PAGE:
Jean Patrice Delia was an engineer at GE when he decided to steal company data and use trade secrets, pricing information, marketing data, and other documents and funnel them to his business partner to compete against GE. After an FBI investigation, Delia was arrested and sentenced to two years in prison and ordered to pay $1.4 million in restitution. His business partner, Miguel Sernas, spent nearly a year in jail and was also ordered to pay $1.4 million.
The pandemic has ushered in a paradigm shift in how businesses communicate with their customers. As organizations in healthcare, finance, and other highly regulated industries rely more heavily on email communication, their employees continue to send sensitive data such as medical and financial information through email. This makes email privacy more important than ever, and there are several ways to implement it, but with varying levels of complexity.
G2 just released their Winter 2022 badges, and SecurityGateway™ for Email Servers continues to rank at the top of the Secure Email Gateway Software category.
As a small business, what do you do when the big players in a mission-critical industry such as email don’t meet your business’ needs? You find a cost-effective, easy-to-use solution with great customer service – the kind developed by an industry expert. That’s how MDaemon Technologies came to be the email security provider for one specialty retailer in Texas.
As we all know, unprecedented numbers of employees are working from home during this pandemic year. In fact, one recent survey by SaaS marketing agency Bay Leaf Digital found that 65 percent of newly WFH employees are now using company devices from home – and 42 percent are experiencing unstable access including issues with connecting to remote desktops, poor VPN, etc.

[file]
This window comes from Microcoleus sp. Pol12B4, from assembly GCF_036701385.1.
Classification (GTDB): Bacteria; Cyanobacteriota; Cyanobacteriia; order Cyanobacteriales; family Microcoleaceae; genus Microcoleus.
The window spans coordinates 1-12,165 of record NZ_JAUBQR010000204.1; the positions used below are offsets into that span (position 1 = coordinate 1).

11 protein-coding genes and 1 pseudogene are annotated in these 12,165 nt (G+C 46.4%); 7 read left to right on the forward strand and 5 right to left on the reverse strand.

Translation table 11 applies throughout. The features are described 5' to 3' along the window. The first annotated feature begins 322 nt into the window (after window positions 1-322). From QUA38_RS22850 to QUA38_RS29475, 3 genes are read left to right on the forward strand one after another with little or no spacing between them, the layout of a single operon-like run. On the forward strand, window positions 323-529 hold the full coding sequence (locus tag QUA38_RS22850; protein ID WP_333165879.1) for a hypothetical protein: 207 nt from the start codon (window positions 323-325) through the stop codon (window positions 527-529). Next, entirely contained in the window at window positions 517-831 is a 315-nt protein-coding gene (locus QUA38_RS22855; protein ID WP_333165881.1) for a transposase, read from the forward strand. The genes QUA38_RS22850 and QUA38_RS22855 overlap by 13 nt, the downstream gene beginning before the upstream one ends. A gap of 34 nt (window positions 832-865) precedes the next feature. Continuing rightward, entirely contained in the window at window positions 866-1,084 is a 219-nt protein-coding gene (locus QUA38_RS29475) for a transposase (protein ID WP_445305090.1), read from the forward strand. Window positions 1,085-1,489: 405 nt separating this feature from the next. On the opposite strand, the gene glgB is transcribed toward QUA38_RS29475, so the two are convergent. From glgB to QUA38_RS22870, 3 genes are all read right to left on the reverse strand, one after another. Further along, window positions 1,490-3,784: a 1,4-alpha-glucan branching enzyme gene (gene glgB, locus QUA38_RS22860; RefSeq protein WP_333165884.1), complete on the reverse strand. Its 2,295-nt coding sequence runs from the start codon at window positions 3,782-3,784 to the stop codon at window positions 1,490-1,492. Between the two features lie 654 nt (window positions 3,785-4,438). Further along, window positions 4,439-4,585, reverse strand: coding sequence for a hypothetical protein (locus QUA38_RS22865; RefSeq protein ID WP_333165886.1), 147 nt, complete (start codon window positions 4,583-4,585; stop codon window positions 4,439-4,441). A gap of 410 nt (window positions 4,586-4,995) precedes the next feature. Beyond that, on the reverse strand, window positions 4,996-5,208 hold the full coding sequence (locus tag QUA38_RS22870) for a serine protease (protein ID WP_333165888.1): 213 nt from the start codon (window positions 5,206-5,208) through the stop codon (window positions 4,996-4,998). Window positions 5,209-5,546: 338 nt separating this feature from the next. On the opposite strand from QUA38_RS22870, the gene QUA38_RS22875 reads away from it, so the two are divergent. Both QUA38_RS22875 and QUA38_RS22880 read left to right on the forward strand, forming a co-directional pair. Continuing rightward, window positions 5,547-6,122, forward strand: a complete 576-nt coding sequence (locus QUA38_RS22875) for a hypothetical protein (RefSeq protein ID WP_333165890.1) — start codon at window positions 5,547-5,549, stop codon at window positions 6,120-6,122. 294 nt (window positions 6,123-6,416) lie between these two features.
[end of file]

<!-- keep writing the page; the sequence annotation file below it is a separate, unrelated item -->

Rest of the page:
The COVID-19 crisis has changed the way we approach data privacy and email security. The necessary and accelerated transition to working from home has been accompanied by a growing surge of Coronavirus-themed phishing scams and spoofed websites used to distribute malware or lure victims into providing confidential information.
Staying informed of the latest data privacy regulations as they apply to healthcare can be challenging. Not only are there a plethora of different security and retention requirements, but the risk of failure is higher than in any other sector:
The COVID-19 crisis has changed the way we approach data privacy and email security as the transition to working from home has been accompanied by a growing surge of Coronavirus themed phishing scams and spoofed websites used to distribute malware or lure victims into providing confidential information.
Despite the rumors announcing the death of email, its use continues to grow. According to research from the Radicati Group, email traffic is predicted to grow to over 333.2 billion emails sent per day (from the current 306.4 billion emails). And as long as businesses continue to use email, cybercriminals will find new ways to exploit security gaps, software bugs, and basic human nature to extort millions of dollars from their victims.
At about this time last year, Office 365 had around 155 million users, and businesses continue to adopt its services at a rate of around 3 million users per month. But as subscription rates continue to grow, it becomes a growing target for cybercriminals to spread phishing and ransomware attacks.